behavioral genetics


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be·hav·ior·al ge·net·ics

the study of heritable factors in behavioral patterns, as by pedigree analysis, biochemical abnormality, or karyotypic analysis.

behavioral genetics

n.
The study of the genetic underpinnings of behavioral phenotypes such as eating or mating activity, substance abuse, social attitudes, violence, and mental abilities.

be·hav·ior·al ge·net·ics

(bē-hāv'yŏr-ăl jĕ-net'iks)
The study of heritable factors in behavioral patterns, as by pedigree analysis, biochemical abnormality, or karyotypic analysis.

behavioral genetics

The study of the inherited basis for animal behavior and the impact that environment has on behavioral phenotypes. The field inquires into the influence of genes on addiction, aggression, intelligence, personality, sexuality, and sociability, among other realms of animal and human experience.
See also: genetics
References in periodicals archive ?
With a generous grant from the Ethical, Legal, and Social Implications program at the National Human Genome Research Institute, The Hastings Center and the American Association for the Advancement of Science undertook a three-year project called "Crafting Tools for Public Conversation about Behavioral Genetics.
The first meeting focused on setting the stage, both with respect to science and society, for crafting the public tools, which will include a behavioral genetics primer.
In light of such complexity, it should be clear that even if there were a correlation between, say, a single-gene defect and a predisposition to impulsivity, no amount of behavioral genetics could predict whether such a predisposition will gain expression in a bar room--or a board room--fight.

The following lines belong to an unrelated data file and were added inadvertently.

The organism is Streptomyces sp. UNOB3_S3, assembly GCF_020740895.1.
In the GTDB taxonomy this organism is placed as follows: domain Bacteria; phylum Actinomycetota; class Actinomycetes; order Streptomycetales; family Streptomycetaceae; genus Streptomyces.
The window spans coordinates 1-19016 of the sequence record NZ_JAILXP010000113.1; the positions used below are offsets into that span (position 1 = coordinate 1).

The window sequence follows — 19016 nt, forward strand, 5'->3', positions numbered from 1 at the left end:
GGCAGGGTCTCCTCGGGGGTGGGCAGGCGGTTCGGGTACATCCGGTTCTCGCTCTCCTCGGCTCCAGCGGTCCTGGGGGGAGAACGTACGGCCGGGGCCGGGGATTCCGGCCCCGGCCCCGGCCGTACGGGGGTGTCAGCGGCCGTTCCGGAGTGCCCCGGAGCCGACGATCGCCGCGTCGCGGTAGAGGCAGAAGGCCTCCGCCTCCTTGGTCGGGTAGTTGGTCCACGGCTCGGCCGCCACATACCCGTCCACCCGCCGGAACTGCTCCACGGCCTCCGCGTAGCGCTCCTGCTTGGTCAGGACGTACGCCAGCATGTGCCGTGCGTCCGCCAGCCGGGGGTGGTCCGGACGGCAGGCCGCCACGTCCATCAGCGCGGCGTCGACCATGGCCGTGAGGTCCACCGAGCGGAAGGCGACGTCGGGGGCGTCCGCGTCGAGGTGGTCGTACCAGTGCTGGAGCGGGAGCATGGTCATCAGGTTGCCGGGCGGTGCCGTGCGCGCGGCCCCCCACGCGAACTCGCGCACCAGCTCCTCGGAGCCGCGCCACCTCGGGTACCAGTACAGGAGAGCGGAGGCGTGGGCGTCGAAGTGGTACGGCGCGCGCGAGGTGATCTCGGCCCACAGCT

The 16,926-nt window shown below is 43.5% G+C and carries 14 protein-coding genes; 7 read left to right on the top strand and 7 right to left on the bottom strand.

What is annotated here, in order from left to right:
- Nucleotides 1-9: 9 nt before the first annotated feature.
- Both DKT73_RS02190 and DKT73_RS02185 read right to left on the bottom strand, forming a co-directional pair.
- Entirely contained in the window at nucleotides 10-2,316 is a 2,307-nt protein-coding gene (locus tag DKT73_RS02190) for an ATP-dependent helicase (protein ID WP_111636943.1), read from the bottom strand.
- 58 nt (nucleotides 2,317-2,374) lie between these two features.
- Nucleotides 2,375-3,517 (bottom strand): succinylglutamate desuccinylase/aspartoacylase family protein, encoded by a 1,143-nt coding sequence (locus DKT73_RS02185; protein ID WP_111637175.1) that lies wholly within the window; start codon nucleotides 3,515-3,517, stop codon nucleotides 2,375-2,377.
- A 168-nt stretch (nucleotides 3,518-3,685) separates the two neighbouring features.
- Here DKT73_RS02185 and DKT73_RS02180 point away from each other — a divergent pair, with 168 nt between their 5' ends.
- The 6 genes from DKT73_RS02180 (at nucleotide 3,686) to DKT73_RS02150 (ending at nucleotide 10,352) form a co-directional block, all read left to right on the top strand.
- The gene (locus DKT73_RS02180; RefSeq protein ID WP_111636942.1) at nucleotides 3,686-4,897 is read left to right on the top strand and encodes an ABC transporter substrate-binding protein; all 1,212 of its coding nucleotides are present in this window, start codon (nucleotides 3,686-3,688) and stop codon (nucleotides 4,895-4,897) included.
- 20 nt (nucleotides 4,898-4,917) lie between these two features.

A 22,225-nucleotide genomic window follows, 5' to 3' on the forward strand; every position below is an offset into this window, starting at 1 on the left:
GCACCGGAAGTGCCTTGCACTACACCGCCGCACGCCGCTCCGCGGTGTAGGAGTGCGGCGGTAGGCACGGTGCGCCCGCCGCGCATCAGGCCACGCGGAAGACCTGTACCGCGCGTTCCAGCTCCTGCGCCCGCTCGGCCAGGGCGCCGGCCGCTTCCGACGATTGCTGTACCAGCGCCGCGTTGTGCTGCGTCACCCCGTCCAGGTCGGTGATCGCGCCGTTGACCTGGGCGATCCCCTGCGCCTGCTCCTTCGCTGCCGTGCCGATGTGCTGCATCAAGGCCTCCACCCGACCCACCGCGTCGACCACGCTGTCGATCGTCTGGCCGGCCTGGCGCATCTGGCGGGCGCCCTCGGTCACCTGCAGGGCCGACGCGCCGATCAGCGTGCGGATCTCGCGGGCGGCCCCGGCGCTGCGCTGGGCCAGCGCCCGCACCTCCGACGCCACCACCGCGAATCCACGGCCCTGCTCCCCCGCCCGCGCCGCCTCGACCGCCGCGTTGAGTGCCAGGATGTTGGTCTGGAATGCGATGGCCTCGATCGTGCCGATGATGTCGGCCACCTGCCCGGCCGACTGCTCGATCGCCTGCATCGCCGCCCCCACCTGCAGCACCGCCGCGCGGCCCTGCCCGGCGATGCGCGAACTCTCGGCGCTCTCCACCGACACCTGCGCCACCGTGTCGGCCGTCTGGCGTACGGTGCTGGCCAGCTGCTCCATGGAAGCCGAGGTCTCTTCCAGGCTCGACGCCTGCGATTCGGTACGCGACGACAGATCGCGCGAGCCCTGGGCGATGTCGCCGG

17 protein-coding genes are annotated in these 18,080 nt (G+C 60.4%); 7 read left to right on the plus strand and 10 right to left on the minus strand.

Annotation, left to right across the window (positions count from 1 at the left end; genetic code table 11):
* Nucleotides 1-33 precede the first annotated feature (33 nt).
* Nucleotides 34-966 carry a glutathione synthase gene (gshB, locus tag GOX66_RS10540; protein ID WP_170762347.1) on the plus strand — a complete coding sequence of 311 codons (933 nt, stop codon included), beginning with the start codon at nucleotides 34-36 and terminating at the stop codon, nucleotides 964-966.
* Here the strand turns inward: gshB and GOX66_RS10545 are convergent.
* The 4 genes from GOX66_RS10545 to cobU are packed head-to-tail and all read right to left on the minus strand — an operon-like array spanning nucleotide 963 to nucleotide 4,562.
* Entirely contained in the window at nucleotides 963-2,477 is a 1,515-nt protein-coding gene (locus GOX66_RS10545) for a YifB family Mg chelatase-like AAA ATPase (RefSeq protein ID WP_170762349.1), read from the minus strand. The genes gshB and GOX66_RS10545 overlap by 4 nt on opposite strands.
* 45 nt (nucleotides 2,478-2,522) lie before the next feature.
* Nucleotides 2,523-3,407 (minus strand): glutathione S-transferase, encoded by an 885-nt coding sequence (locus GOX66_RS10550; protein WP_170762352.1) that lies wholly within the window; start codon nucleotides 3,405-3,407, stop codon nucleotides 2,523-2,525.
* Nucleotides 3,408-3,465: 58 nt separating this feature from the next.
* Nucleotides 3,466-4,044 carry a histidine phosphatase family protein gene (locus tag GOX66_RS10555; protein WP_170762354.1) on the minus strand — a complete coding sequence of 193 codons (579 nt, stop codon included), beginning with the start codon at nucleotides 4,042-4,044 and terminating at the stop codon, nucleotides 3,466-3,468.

125) Research in the field of behavioral genetics has revealed that individuals with low MAOA activity most often exhibited violent antisocial behavior if they were abused or mistreated as children.
This research shows that people exposed to trauma in childhood don't only suffer psychologically, but their brain also gets altered," explains Sandi, Head of EPFL's Laboratory of Behavioral Genetics, Director of the Brain Mind Institute, and a member of the National Centers for Competence in Research SYNAPSY.
Recent Hastings Center projects on behavioral genetics and on genetics and the future of sport have reinforced these two themes: simple stories that try to link genes to complex, socially significant behaviors or traits such as violence, intelligence, or athletic aptitude will be told but should be regarded with suspicion, especially when they conveniently serve particular social, political, or economic interests.
The editors have synthesized the outcomes of research from different professional fields, such as psychology, cognitive neuroscience, behavioral genetics, and special education.
One of these, the HS/Ibg, which was formed by crossing eight inbred laboratory mouse strains, (9) is available through the Institute for Behavioral Genetics.
Other topics include measuring human life stress, cost-effective early childhood development programs, neuropsychological rehabilitation, pediatric bipolar disorder, the behavioral genetics of personality disorder, binge eating disorder, and psychosocial factors affecting coronary heart disease.
Data from behavioral genetics research show that the genetic factors that can affect adolescent alcohol use appear to have greater impact during the transition from middle to late adolescence.
In addition, evidence from behavioral genetics studies suggests that PTSD, like other anxiety and mood disorders, arises from a combination of non-disorder-specific genetic and environmental factors, he noted.
Over forty contributors from diverse disciplines such as cognitive psychology, theology, psychiatry, neurology, anthropology, radiology, philosophy, experimental psychology, social psychology, clinical psychology, religious studies, behavioral genetics, sociology, and pharmacology make for wide-ranging and informative reading.

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